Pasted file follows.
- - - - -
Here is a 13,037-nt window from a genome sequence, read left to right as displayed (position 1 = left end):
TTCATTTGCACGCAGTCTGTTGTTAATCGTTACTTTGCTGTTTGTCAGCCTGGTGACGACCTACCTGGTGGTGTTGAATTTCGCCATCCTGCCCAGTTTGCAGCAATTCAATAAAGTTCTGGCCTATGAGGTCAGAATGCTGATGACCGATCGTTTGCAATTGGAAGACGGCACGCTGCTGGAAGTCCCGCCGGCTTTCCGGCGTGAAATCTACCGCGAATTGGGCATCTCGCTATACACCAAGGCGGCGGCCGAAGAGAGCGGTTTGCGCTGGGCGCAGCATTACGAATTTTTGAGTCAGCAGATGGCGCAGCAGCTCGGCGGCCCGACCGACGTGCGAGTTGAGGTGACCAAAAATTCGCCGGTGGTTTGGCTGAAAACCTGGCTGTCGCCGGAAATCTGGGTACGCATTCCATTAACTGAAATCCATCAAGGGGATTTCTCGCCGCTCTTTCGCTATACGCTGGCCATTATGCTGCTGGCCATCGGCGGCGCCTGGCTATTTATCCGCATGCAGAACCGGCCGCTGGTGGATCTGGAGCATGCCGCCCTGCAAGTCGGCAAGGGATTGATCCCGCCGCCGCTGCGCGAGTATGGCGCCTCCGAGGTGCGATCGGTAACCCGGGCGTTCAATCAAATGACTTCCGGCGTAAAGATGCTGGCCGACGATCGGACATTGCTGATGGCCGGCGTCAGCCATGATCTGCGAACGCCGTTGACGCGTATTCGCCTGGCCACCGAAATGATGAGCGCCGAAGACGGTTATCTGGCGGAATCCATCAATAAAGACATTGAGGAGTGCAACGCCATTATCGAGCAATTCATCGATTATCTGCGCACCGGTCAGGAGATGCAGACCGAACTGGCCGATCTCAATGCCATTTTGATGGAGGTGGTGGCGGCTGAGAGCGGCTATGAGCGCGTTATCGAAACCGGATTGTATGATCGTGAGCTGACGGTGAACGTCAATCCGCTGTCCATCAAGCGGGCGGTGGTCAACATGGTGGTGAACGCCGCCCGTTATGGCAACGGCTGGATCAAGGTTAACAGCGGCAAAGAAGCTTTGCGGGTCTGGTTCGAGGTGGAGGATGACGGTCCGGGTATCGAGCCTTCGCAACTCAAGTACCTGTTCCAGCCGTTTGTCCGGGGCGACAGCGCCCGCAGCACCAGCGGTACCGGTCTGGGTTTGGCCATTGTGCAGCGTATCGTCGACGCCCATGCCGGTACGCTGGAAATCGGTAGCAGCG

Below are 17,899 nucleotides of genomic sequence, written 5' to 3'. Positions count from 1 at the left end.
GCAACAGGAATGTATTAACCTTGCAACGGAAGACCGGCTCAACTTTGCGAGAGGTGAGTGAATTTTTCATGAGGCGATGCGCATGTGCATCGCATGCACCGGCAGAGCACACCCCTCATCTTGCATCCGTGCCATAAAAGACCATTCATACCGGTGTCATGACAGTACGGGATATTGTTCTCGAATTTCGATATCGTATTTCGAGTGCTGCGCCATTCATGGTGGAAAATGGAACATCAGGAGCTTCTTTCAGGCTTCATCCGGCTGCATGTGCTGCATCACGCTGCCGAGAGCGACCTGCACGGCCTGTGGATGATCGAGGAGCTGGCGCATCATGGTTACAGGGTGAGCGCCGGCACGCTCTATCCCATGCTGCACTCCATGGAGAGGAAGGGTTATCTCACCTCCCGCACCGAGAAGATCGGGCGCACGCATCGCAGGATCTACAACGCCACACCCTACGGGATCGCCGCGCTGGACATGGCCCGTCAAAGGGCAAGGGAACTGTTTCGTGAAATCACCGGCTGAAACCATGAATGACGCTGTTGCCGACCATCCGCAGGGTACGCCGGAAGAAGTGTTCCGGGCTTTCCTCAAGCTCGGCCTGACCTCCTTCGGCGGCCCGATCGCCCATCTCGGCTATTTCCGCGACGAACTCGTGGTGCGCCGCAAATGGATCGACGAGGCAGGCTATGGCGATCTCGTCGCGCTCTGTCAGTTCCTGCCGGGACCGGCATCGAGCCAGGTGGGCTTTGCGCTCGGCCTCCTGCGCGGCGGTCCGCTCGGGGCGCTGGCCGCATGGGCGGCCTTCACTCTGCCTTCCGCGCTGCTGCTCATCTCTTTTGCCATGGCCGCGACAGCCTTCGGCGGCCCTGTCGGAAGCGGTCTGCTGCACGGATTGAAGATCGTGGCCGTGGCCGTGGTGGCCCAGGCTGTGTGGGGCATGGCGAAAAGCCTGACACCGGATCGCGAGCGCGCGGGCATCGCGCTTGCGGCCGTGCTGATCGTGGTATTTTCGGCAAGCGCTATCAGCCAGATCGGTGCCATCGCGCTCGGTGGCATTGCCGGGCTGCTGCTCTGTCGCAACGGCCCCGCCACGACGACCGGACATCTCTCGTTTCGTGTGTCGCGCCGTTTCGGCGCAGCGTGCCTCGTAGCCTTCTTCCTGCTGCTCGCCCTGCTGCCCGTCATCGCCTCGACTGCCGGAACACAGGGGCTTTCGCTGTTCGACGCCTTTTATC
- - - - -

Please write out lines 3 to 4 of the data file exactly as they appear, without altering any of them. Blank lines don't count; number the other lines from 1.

Below are 17,899 nucleotides of genomic sequence, written 5' to 3'. Positions count from 1 at the left end.
GCAACAGGAATGTATTAACCTTGCAACGGAAGACCGGCTCAACTTTGCGAGAGGTGAGTGAATTTTTCATGAGGCGATGCGCATGTGCATCGCATGCACCGGCAGAGCACACCCCTCATCTTGCATCCGTGCCATAAAAGACCATTCATACCGGTGTCATGACAGTACGGGATATTGTTCTCGAATTTCGATATCGTATTTCGAGTGCTGCGCCATTCATGGTGGAAAATGGAACATCAGGAGCTTCTTTCAGGCTTCATCCGGCTGCATGTGCTGCATCACGCTGCCGAGAGCGACCTGCACGGCCTGTGGATGATCGAGGAGCTGGCGCATCATGGTTACAGGGTGAGCGCCGGCACGCTCTATCCCATGCTGCACTCCATGGAGAGGAAGGGTTATCTCACCTCCCGCACCGAGAAGATCGGGCGCACGCATCGCAGGATCTACAACGCCACACCCTACGGGATCGCCGCGCTGGACATGGCCCGTCAAAGGGCAAGGGAACTGTTTCGTGAAATCACCGGCTGAAACCATGAATGACGCTGTTGCCGACCATCCGCAGGGTACGCCGGAAGAAGTGTTCCGGGCTTTCCTCAAGCTCGGCCTGACCTCCTTCGGCGGCCCGATCGCCCATCTCGGCTATTTCCGCGACGAACTCGTGGTGCGCCGCAAATGGATCGACGAGGCAGGCTATGGCGATCTCGTCGCGCTCTGTCAGTTCCTGCCGGGACCGGCATCGAGCCAGGTGGGCTTTGCGCTCGGCCTCCTGCGCGGCGGTCCGCTCGGGGCGCTGGCCGCATGGGCGGCCTTCACTCTGCCTTCCGCGCTGCTGCTCATCTCTTTTGCCATGGCCGCGACAGCCTTCGGCGGCCCTGTCGGAAGCGGTCTGCTGCACGGATTGAAGATCGTGGCCGTGGCCGTGGTGGCCCAGGCTGTGTGGGGCATGGCGAAAAGCCTGACACCGGATCGCGAGCGCGCGGGCATCGCGCTTGCGGCCGTGCTGATCGTGGTATTTTCGGCAAGCGCTATCAGCCAGATCGGTGCCATCGCGCTCGGTGGCATTGCCGGGCTGCTGCTCTGTCGCAACGGCCCCGCCACGACGACCGGACATCTCTCGTTTCGTGTGTCGCGCCGTTTCGGCGCAGCGTGCCTCGTAGCCTTCTTCCTGCTGCTCGCCCTGCTGCCCGTCATCGCCTCGACTGCCGGAACACAGGGGCTTTCGCTGTTCGACGCCTTTTATC